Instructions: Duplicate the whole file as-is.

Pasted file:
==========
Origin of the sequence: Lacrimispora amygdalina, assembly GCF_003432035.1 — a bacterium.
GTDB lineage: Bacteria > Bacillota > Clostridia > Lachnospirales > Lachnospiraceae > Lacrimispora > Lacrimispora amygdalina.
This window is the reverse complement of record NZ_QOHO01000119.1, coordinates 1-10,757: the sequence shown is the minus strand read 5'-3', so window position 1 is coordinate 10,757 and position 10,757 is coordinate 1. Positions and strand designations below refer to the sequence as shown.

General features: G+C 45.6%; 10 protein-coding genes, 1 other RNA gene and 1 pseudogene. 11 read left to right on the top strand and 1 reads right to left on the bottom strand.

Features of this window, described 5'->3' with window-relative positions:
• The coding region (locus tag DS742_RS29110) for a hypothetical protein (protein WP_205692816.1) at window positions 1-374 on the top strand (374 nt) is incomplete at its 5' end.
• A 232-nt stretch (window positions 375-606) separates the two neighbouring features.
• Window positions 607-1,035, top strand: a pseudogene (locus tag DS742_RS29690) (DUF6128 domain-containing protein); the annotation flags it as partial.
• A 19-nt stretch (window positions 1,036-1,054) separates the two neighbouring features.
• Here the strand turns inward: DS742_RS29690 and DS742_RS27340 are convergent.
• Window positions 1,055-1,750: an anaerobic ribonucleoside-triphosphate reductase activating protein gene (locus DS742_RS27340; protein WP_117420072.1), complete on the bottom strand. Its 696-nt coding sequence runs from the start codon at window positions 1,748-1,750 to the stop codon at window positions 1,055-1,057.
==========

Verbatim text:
Origin of the sequence: Lacrimispora amygdalina, assembly GCF_003432035.1 — a bacterium.
GTDB lineage: Bacteria > Bacillota > Clostridia > Lachnospirales > Lachnospiraceae > Lacrimispora > Lacrimispora amygdalina.
This window is the reverse complement of record NZ_QOHO01000119.1, coordinates 1-10,757: the sequence shown is the minus strand read 5'-3', so window position 1 is coordinate 10,757 and position 10,757 is coordinate 1. Positions and strand designations below refer to the sequence as shown.

General features: G+C 45.6%; 10 protein-coding genes, 1 other RNA gene and 1 pseudogene. 11 read left to right on the top strand and 1 reads right to left on the bottom strand.

Features of this window, described 5'->3' with window-relative positions:
• The coding region (locus tag DS742_RS29110) for a hypothetical protein (protein WP_205692816.1) at window positions 1-374 on the top strand (374 nt) is incomplete at its 5' end.
• A 232-nt stretch (window positions 375-606) separates the two neighbouring features.
• Window positions 607-1,035, top strand: a pseudogene (locus tag DS742_RS29690) (DUF6128 domain-containing protein); the annotation flags it as partial.
• A 19-nt stretch (window positions 1,036-1,054) separates the two neighbouring features.
• Here the strand turns inward: DS742_RS29690 and DS742_RS27340 are convergent.
• Window positions 1,055-1,750: an anaerobic ribonucleoside-triphosphate reductase activating protein gene (locus DS742_RS27340; protein WP_117420072.1), complete on the bottom strand. Its 696-nt coding sequence runs from the start codon at window positions 1,748-1,750 to the stop codon at window positions 1,055-1,057.